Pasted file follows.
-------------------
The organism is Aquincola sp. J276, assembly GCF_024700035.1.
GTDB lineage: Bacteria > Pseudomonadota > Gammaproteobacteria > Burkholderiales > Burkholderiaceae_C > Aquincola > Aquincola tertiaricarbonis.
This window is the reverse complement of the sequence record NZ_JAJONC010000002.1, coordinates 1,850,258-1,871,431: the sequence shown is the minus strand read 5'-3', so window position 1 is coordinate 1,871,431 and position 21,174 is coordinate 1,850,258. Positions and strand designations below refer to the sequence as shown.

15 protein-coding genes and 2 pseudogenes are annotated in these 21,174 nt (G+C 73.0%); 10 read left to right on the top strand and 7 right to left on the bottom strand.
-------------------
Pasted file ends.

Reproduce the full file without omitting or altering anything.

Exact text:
The organism is Aquincola sp. J276, assembly GCF_024700035.1.
GTDB lineage: Bacteria > Pseudomonadota > Gammaproteobacteria > Burkholderiales > Burkholderiaceae_C > Aquincola > Aquincola tertiaricarbonis.
This window is the reverse complement of the sequence record NZ_JAJONC010000002.1, coordinates 1,850,258-1,871,431: the sequence shown is the minus strand read 5'-3', so window position 1 is coordinate 1,871,431 and position 21,174 is coordinate 1,850,258. Positions and strand designations below refer to the sequence as shown.

15 protein-coding genes and 2 pseudogenes are annotated in these 21,174 nt (G+C 73.0%); 10 read left to right on the top strand and 7 right to left on the bottom strand.